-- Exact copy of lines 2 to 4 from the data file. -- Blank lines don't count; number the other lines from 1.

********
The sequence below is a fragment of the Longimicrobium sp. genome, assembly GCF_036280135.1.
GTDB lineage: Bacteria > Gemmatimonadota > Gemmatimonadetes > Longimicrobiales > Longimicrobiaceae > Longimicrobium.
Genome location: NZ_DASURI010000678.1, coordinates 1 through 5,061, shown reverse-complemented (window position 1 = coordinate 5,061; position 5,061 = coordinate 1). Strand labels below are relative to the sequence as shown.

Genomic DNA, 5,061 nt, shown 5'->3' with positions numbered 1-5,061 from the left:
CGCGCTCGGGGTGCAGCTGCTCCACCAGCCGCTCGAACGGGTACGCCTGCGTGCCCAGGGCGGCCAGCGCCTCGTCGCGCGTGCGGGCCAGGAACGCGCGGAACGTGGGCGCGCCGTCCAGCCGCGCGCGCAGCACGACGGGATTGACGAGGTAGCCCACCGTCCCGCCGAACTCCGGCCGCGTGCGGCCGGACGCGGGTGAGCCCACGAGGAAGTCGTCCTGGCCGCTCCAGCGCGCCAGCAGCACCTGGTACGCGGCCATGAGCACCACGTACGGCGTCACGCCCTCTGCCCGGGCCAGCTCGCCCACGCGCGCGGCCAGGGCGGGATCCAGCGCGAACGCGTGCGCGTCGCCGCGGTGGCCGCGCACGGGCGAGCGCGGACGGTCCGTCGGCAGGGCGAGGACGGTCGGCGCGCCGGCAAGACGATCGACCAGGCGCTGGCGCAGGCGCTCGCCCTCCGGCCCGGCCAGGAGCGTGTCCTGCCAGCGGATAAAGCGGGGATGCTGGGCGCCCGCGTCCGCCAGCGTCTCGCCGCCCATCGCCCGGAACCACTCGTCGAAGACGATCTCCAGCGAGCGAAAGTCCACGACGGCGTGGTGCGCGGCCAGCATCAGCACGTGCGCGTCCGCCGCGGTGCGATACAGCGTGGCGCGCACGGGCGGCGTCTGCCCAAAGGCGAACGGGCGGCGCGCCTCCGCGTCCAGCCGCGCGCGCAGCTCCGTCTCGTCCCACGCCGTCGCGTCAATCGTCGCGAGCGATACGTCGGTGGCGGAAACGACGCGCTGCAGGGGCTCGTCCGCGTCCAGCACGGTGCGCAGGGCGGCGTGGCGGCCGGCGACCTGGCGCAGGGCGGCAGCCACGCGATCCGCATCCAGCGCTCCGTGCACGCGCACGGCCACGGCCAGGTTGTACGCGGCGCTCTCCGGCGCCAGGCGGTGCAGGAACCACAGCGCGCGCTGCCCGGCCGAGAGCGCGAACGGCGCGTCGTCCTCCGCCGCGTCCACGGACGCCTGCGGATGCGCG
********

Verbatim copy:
GTDB lineage: Bacteria > Gemmatimonadota > Gemmatimonadetes > Longimicrobiales > Longimicrobiaceae > Longimicrobium.
Genome location: NZ_DASURI010000678.1, coordinates 1 through 5,061, shown reverse-complemented (window position 1 = coordinate 5,061; position 5,061 = coordinate 1). Strand labels below are relative to the sequence as shown.

Genomic DNA, 5,061 nt, shown 5'->3' with positions numbered 1-5,061 from the left: